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topic 27542

Aluminum galling situation

A discussion started in 2004 but continuing through 2019

2004

Q. I am using two aluminum parts threaded together and have had issues with galling. Lubrication is not a good solution as we expect the customer to be able to take apart and put together these components without the use of lubrication every time. I am planning on making one of the components out of brass but I have heard that because it is also a soft metal, we would probably experience the same problems. Is there a kind of permanent coating that could be used on one of these parts that might prevent it from galling in the future?

Charlie Harland
industrial equipment engineer - Ottawa, Ontario, Canada


2004

A. Since you did not tell us what the two parts are, it is rather difficult to say anything definite. As far as lubrication, consider using a high vacuum silicon grease. It sticks to the part far better than any other lubricant that I know of. Another option is to use a dry film lube (a non graphite one). They make a spray on, that does not have to be baked for aluminum. I prefer the baked on type, at least for the initial application. This stuff is good for several take apart cycles and the non bake could be added by the customer. Of course, if this is for surgical or space application, switch to at least one different metal.

James Watts
- Navarre, Florida


2004

Q. Some additional details include: The thread is a 6" - 8 straight thread and I am using a threaded ring to pull a container into a cast, threaded element with a gasket between the two pieces. The aluminium used is: A356 in F condition.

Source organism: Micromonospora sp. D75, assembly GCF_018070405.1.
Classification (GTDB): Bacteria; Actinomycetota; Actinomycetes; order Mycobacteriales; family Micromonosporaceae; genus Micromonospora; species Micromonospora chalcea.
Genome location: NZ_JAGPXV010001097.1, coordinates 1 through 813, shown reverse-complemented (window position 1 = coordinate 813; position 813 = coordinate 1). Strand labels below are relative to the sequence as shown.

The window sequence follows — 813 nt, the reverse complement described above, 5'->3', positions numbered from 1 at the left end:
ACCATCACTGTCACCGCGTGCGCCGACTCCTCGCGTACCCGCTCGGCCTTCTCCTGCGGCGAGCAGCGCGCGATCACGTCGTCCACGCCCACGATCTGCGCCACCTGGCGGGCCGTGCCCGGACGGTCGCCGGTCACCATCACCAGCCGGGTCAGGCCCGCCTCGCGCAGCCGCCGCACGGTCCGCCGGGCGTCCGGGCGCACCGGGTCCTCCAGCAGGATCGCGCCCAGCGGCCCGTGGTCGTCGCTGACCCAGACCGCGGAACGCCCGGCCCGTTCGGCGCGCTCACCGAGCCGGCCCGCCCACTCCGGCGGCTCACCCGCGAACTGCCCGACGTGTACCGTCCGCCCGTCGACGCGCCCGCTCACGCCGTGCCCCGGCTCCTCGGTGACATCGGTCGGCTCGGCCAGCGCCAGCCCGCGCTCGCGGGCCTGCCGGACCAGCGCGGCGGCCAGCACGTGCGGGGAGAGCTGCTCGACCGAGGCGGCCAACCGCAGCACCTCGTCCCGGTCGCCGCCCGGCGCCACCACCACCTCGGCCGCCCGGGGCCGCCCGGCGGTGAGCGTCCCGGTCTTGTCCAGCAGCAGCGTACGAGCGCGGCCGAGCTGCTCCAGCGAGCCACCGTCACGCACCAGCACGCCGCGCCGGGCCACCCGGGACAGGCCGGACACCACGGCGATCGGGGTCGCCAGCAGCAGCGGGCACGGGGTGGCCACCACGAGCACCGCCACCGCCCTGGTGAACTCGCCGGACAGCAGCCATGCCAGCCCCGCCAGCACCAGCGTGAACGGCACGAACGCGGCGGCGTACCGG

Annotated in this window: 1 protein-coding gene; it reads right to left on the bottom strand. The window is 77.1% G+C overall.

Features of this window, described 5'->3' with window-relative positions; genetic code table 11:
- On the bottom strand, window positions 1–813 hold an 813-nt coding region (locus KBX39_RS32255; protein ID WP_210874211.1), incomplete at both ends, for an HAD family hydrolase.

Charlie Harland [returning]
- Ottawa, Ontario, Canada


2004

A. I would use a heli-coil in your part, it would add to the strength of the al threads, plus help your galling issue.

Marc Green
Marc Green
anodizer - Boise, Idaho


adv.
M8-1.5 stainless Heli-coils

2004

Q. I can make the female threaded part out of any castable material. This would be easier than constant lubrication and I don't think that heli-coils go as large as 6" in diameter. I guess what I'm looking for is the rule of thumb to preventing galling. Is it all soft materials gall into each other, is it all like materials gall into each other or is it a much less direct, more complicated rule of thumb.

Charlie Harland [returning]
- Ottawa, Ontario, Canada


2004

A. Hi, Charlie.

Someone else will have to give you a more complete, more complicated rule of thumb. The simplest way to look at it that I know of is to consider it a cold welding issue, so things tend to gall against themselves, and the list of such materials includes glass, aluminum, and most stainless steels :-)

Ted Mooney, finishing.com Teds signature
Ted Mooney, P.E.
finishing.com - Pine Beach, New Jersey
Striving to live Aloha


2004

thumbs up signThanks for all your help.

Charlie Harland [returning]
- Ottawa, Ontario, Canada


2004

A. To avoid the galling problem, one Al part can be coated with oxides by using electrolytic plasma process.

Jing Zhang
- Windsor, Ontario, Canada


2004

A. Why not hardcoat the threaded part?

Chris Snyder
plater - Charlotte, North Carolina


2004

A. Dear Charlie,

Anodize the smaller part, and impregnate the oxide layer in melted paraffin or oleic acid, choose the best thickness by trial and error and extending the impregnating time.